Articles I read this week. Highlights include notes on drafting an engineering strategy and reducing “attention residue” (focusing on life admin & self care).
Author: Mathias Meyer (found from Pointer)
Summary: this is a blog post about the actual practice of creating an organizational-wide engineering strategy, and not just on the importance of having one. Meyer spent a great deal of time listening to people throughout the engineering org, learning how people and teams had arrived at decisions, and ultimately to find shared understanding with the team.
Meyer defined an “objective” as “a longer term goal that requires multiple steps and likely a longer stretch of work to get it implemented fully.” These should be linked to business strategy (which, especially at startups, may not always be clear). Making these open to feedback is also essential.
Thoughts: wow, this just makes me wish for this kind of transparency and openness in my org. A document that outlined the eng team’s mission, objectives that steer the technical direction, and process improvements to make life easier would be great to have! More generally, I thrive on context for what I’m doing, and so understanding how my work fits into the bigger picture is helpful.
Author: Madeleine Dore (found from Pointer)
Summary: a large part of why many feel overwhelmed, the author argues, is that “life admin” (administrative tasks in your life—paying bills, doing laundry, going to classes, etc.) can feel endless. Some Australian universities have created a Get Your Life In Order (GYLIO) week to encourage students to refocus, create a schedule, and get back on track.
The article continues with discussion about how this can be beneficial for adults, too. Making a giant list of everything you’ve been putting off, then prioritizing which to do in an hour and doing them, can be positive reinforcement to continuing to do these tasks.
The author cautions against creating the illusion that you can do all this in a day; truly taking control of life admin takes sustained effort. They also recommend doing some things immediately so that they never make it onto your to-do list, though this can break the focus of something else.
Thoughts: life admin is endless—that’s why it feels that way—but that’s precisely the point of a strategy like this. I think a lot of the real value here can be attributed to treating life admin as you do anything else that I block out time for, like dinner with friends or meetings at work.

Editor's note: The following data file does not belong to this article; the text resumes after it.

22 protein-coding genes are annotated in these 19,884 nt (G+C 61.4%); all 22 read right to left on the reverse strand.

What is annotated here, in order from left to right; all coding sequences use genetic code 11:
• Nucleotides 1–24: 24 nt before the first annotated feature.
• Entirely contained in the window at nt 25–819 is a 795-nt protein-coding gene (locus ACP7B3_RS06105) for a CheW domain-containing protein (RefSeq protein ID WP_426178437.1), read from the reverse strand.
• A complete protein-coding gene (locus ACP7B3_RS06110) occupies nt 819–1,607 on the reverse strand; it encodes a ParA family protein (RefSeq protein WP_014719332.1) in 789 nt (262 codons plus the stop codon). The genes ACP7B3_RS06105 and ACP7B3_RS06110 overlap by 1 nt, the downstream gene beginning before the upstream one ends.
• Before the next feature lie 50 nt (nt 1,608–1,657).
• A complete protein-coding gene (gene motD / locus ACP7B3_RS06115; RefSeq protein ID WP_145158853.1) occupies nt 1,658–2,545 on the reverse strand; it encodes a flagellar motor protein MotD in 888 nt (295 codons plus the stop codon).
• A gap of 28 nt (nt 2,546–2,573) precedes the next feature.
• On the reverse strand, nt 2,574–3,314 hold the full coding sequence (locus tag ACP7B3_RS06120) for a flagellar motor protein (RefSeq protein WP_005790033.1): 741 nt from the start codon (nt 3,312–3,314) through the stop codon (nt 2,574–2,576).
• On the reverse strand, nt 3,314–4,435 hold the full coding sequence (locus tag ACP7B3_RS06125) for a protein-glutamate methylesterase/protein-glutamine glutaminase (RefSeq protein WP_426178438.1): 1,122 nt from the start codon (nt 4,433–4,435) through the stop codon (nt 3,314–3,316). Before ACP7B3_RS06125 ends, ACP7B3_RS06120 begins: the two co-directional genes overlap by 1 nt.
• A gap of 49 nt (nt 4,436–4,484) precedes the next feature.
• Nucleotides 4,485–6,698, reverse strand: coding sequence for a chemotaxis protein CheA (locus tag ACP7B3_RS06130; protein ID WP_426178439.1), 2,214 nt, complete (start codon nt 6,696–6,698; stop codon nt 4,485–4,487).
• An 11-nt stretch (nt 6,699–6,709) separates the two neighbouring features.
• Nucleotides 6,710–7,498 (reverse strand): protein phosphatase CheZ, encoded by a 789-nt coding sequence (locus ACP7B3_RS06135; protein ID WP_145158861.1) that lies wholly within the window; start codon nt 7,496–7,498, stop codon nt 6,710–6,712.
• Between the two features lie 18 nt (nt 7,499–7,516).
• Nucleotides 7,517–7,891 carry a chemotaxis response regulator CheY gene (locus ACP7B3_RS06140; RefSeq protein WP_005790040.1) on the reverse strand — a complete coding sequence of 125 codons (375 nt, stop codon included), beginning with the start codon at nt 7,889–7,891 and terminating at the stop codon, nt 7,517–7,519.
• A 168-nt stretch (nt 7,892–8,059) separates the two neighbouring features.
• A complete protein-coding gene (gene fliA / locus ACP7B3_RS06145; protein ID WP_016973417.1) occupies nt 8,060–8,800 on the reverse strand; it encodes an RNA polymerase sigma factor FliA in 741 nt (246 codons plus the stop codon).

One of the most challenging parts of my post-graduation life has been coping with the idea that it never stops. I’m writing this before work, then I’ll go to work, and I’ll go to work three more days this week, and fortyish more weeks this year, and many more years after this one. Unlike the 10-week quarters at Northwestern with well-defined end dates, work just keeps going.
In college, I had untouchable days in my last quarter that I reserved for introspection and deep, focused work. I’ve thrown around the idea of doing the same for adult life, too, where I do that either at work or on a day off from work.
Scaling to 100k users talks about how to handle the transition from no users to hundreds of thousands of users. Progressively, you can think about splitting out the database layer, separating the clients & API, adding a load balancer, adding a CDN, scaling the data layer, adding caching, and adding read replicas. I don’t expect to have to use any of this, but it’s always good to learn more.
How to do high-bar code review without being a jerk is another “strategies for good code reviews” article. There are suggestions for general team suggestions (use a linter, have a style guide) and for how to actually dive into a PR (start big picture, then the central class(es), and take it offline if things get out of hand). The advice “If there really are 50 significant flaws in the PR, take the review offline. As someone who can see these flaws, it is your responsibility to help the submitter learn” is some of my favorite in the post.